Back to Africa Check

No, viral video doesn’t show Kenyan mountaineer Cheruiyot Kirui’s body being retrieved from Mount Everest

IN SHORT: Kenyan mountaineer Cheruiyot Kirui died while attempting to reach the summit of Mount Everest, the tallest mountain in the world. However, a video circulating on social media does not show his body being recovered.

A video showing a helicopter helping a climber off an icy mountain is making the rounds on Facebook. The climber, who appears motionless, is tied to a rope attached to the flying helicopter. He is lowered and received by unidentified people.

Users who posted it claimed that it showed the body of Kenyan mountaineer Cheruiyot Kirui being retrieved from Mount Everest, the world’s tallest mountain. It is located on the border between Nepal and China.

Kirui and his Nepalese guide went missing while trying to summit Mount Everest in May 2024. He was later found dead, but the fate of his guide remains unknown.

So does the video show Kirui’s body being retrieved? We checked.

Nothing but the facts

Get a weekly dose of facts delivered straight to your inbox.

EverestKenya_False

Video from 2023

We used the InVID search tool to extract keyframes from the video for a reverse image search. The search revealed that the video had been online since 21 May 2023, almost a year before Kirui’s death. 

It was posted by a verified Instagram account belonging to a tour operator. The video was captioned: “Long line Rescue in Everest.” The Instagram post does not give any details about the climber and his fate.

The account credited the video to Suman Gurung, who describes himself as a high-altitude photographer and cinematographer. Gurung confirmed to AFP Fact Check that he took the footage in 2023.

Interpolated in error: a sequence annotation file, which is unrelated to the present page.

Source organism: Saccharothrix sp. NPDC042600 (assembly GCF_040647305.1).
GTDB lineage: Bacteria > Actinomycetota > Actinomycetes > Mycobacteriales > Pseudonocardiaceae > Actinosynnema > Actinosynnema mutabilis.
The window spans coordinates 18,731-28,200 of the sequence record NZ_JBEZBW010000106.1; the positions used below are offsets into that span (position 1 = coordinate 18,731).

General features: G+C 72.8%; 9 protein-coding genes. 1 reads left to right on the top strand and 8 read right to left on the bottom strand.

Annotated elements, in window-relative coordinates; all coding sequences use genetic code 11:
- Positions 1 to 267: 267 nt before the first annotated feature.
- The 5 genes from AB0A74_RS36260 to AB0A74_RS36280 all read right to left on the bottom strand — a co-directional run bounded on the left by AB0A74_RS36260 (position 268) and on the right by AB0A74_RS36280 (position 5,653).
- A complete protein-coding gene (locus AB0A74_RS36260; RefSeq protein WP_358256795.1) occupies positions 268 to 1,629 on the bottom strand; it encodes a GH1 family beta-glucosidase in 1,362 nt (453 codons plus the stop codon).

Kirui’s family has reportedly confirmed that his body will remain on the mountain, citing risks to the rescue team.

According to US news agency CNN, over 300 people are known to have died on the mountain. Many of the bodies remain uncollected as the process of recovering them is costly and dangerous due to the harsh weather conditions.

Republish our content for free

We believe that everyone needs the facts.

You can republish the text of this article free of charge, both online and in print. However, we ask that you pay attention to these simple guidelines. In a nutshell:

1. Do not include images, as in most cases we do not own the copyright.

2. Please do not edit the article.

3. Make sure you credit "Africa Check" in the byline and don't forget to mention that the article was originally published on africacheck.org.

For publishers: what to do if your post is rated false

A fact-checker has rated your Facebook or Instagram post as “false”, “altered”, “partly false” or “missing context”. This could have serious consequences. What do you do?

Click on our guide for the steps you should follow.

Publishers guide

Africa Check teams up with Facebook

Africa Check is a partner in Meta's third-party fact-checking programme to help stop the spread of false information on social media.

The content we rate as “false” will be downgraded on Facebook and Instagram. This means fewer people will see it.

You can also help identify false information on Facebook. This guide explains how.

Add new comment

Restricted HTML

  • Allowed HTML tags: <a href hreflang> <em> <strong> <cite> <blockquote cite> <code> <ul type> <ol start type> <li> <dl> <dt> <dd> <h2 id> <h3 id> <h4 id> <h5 id> <h6 id>
  • Lines and paragraphs break automatically.
  • Web page addresses and email addresses turn into links automatically.
limit: 600 characters

Want to keep reading our fact-checks?

We will never charge you for verified, reliable information. Help us keep it that way by supporting our work.

Become a newsletter subscriber

Support independent fact-checking in Africa.